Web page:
Neither our decision today nor Casteel is a retrenchment from our fundamental commitment to broad-form submission. This Court began moving toward modern broad-form practice in 1973, when we amended TEX.R. CIV. P. 277.

When properly utilized, broad-form submission can simplify charge conferences and provide more comprehensible questions for the jury. See supra, at 855.

Whether a granulated or broad-form charge is submitted, the trial court’s duty is to submit only those questions, instructions, and definitions raised by the pleadings and the evidence. See TEX.R. CIV. P. 278. But using the harmless error rule to permit the indiscriminate mixture of valid and invalid liability theories or damage elements, without recourse, undermines a party’s incentive to request legally correct definitions, instructions, and questions. In fact, it has been suggested that harmful error analysis like that by the court of appeals here rewards the party who invited the charge error in the first place:

[T]he trial court’s submission of a defective charge can actually become a winning proposition. A party can safely request a legally defective charge provided that proper theories of liability are broadly submitted with improper theories or proper elements of damage are broadly submitted with improper elements. The jury might find in the requesting party’s favor based entirely on the improper theory of liability or element of damage. Yet, as long as the jury could have found in that party’s favor based on a proper theory or element, the appellate court will affirm. The party who invited error would be rewarded for doing so.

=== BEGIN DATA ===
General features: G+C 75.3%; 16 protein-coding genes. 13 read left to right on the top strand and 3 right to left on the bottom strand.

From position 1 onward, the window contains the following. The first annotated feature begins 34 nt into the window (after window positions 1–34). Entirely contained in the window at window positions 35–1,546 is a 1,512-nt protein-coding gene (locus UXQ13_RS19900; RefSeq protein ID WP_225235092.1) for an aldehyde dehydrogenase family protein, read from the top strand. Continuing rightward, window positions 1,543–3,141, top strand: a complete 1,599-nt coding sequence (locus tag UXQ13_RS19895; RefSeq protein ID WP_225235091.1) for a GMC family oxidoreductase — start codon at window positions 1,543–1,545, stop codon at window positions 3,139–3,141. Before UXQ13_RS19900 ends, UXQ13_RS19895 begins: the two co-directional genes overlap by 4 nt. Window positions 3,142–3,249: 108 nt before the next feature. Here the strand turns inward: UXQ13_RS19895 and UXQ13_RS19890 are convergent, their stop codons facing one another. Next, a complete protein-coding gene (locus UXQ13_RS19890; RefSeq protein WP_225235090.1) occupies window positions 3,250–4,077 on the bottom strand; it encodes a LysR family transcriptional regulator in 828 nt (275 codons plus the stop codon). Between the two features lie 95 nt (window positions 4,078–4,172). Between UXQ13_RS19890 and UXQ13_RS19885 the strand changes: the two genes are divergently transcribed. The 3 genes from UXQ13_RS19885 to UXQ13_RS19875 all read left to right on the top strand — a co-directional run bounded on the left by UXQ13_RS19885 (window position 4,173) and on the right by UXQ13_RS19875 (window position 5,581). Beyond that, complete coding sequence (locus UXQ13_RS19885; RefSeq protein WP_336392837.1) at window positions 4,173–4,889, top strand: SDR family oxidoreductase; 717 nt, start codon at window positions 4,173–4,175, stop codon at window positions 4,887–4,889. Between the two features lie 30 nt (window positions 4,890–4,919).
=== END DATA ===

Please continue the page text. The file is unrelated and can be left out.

Muldrow & Underwood, supra, at 851 (footnote omitted). These authorities also submit that this analysis “undermines the role that appellate courts serve as safeguards against arbitrary conduct by trial courts.” Id.

A litigant should not be powerless to require the trial court to fulfill its duty of submitting only those questions and instructions having support in the pleadings and evidence. A timely objection, plainly informing the court that a specific element of damages should not be included in a broad-form question because there is no evidence to support its submission, therefore preserves the error for appellate review. See State Dep’t of Highways v. Payne, 838 S.W.2d 235, 241 (Tex.1992) (test for preservation is whether “party made the trial court aware of the complaint, timely and plainly, and obtained a ruling”). We hold that Casteel’s reasoning applies equally to broad-form damage questions, and under its rationale we conclude that the charge error in this case was harmful. The court of appeals’ judgment is reversed and the cause is remanded to the trial court for further proceedings.